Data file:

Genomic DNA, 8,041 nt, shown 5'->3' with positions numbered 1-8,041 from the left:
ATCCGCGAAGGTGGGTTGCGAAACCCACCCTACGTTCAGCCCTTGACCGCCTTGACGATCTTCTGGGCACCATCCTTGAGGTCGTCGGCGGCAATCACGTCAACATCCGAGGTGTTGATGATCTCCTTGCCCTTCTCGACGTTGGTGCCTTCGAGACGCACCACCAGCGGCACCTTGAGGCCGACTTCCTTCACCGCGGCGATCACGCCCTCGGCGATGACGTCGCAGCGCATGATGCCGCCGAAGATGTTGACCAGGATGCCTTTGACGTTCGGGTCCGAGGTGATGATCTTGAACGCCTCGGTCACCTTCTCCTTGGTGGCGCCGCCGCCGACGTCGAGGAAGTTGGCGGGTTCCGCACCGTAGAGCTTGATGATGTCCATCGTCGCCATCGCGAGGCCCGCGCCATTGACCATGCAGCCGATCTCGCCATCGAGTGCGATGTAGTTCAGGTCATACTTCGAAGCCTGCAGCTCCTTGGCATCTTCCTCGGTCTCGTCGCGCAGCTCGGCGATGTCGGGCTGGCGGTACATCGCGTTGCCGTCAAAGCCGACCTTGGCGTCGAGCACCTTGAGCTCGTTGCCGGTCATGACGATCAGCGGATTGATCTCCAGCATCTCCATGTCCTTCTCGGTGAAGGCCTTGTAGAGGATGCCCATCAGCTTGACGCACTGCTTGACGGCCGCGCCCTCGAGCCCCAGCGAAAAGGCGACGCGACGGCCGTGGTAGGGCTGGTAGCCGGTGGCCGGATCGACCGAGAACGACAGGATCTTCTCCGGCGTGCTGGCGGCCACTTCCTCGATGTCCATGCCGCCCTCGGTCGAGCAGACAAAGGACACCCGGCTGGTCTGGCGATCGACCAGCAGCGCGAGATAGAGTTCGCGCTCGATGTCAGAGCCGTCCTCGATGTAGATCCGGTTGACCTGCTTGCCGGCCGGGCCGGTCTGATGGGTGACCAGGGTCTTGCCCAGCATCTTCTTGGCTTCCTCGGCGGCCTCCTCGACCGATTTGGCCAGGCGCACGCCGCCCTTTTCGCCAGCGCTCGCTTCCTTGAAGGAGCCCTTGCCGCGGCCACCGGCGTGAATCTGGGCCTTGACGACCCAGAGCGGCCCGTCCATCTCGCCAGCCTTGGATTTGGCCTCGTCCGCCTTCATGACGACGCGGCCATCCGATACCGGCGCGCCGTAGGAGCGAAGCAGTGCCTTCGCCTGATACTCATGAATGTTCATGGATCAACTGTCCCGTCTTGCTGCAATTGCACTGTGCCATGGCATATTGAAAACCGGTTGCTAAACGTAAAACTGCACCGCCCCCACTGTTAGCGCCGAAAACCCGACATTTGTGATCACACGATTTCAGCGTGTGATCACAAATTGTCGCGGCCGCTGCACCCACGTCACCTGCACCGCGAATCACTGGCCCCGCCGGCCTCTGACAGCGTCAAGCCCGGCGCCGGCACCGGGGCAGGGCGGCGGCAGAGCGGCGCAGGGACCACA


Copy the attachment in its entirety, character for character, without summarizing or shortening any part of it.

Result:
Genomic DNA, 8,041 nt, shown 5'->3' with positions numbered 1-8,041 from the left:
ATCCGCGAAGGTGGGTTGCGAAACCCACCCTACGTTCAGCCCTTGACCGCCTTGACGATCTTCTGGGCACCATCCTTGAGGTCGTCGGCGGCAATCACGTCAACATCCGAGGTGTTGATGATCTCCTTGCCCTTCTCGACGTTGGTGCCTTCGAGACGCACCACCAGCGGCACCTTGAGGCCGACTTCCTTCACCGCGGCGATCACGCCCTCGGCGATGACGTCGCAGCGCATGATGCCGCCGAAGATGTTGACCAGGATGCCTTTGACGTTCGGGTCCGAGGTGATGATCTTGAACGCCTCGGTCACCTTCTCCTTGGTGGCGCCGCCGCCGACGTCGAGGAAGTTGGCGGGTTCCGCACCGTAGAGCTTGATGATGTCCATCGTCGCCATCGCGAGGCCCGCGCCATTGACCATGCAGCCGATCTCGCCATCGAGTGCGATGTAGTTCAGGTCATACTTCGAAGCCTGCAGCTCCTTGGCATCTTCCTCGGTCTCGTCGCGCAGCTCGGCGATGTCGGGCTGGCGGTACATCGCGTTGCCGTCAAAGCCGACCTTGGCGTCGAGCACCTTGAGCTCGTTGCCGGTCATGACGATCAGCGGATTGATCTCCAGCATCTCCATGTCCTTCTCGGTGAAGGCCTTGTAGAGGATGCCCATCAGCTTGACGCACTGCTTGACGGCCGCGCCCTCGAGCCCCAGCGAAAAGGCGACGCGACGGCCGTGGTAGGGCTGGTAGCCGGTGGCCGGATCGACCGAGAACGACAGGATCTTCTCCGGCGTGCTGGCGGCCACTTCCTCGATGTCCATGCCGCCCTCGGTCGAGCAGACAAAGGACACCCGGCTGGTCTGGCGATCGACCAGCAGCGCGAGATAGAGTTCGCGCTCGATGTCAGAGCCGTCCTCGATGTAGATCCGGTTGACCTGCTTGCCGGCCGGGCCGGTCTGATGGGTGACCAGGGTCTTGCCCAGCATCTTCTTGGCTTCCTCGGCGGCCTCCTCGACCGATTTGGCCAGGCGCACGCCGCCCTTTTCGCCAGCGCTCGCTTCCTTGAAGGAGCCCTTGCCGCGGCCACCGGCGTGAATCTGGGCCTTGACGACCCAGAGCGGCCCGTCCATCTCGCCAGCCTTGGATTTGGCCTCGTCCGCCTTCATGACGACGCGGCCATCCGATACCGGCGCGCCGTAGGAGCGAAGCAGTGCCTTCGCCTGATACTCATGAATGTTCATGGATCAACTGTCCCGTCTTGCTGCAATTGCACTGTGCCATGGCATATTGAAAACCGGTTGCTAAACGTAAAACTGCACCGCCCCCACTGTTAGCGCCGAAAACCCGACATTTGTGATCACACGATTTCAGCGTGTGATCACAAATTGTCGCGGCCGCTGCACCCACGTCACCTGCACCGCGAATCACTGGCCCCGCCGGCCTCTGACAGCGTCAAGCCCGGCGCCGGCACCGGGGCAGGGCGGCGGCAGAGCGGCGCAGGGACCACA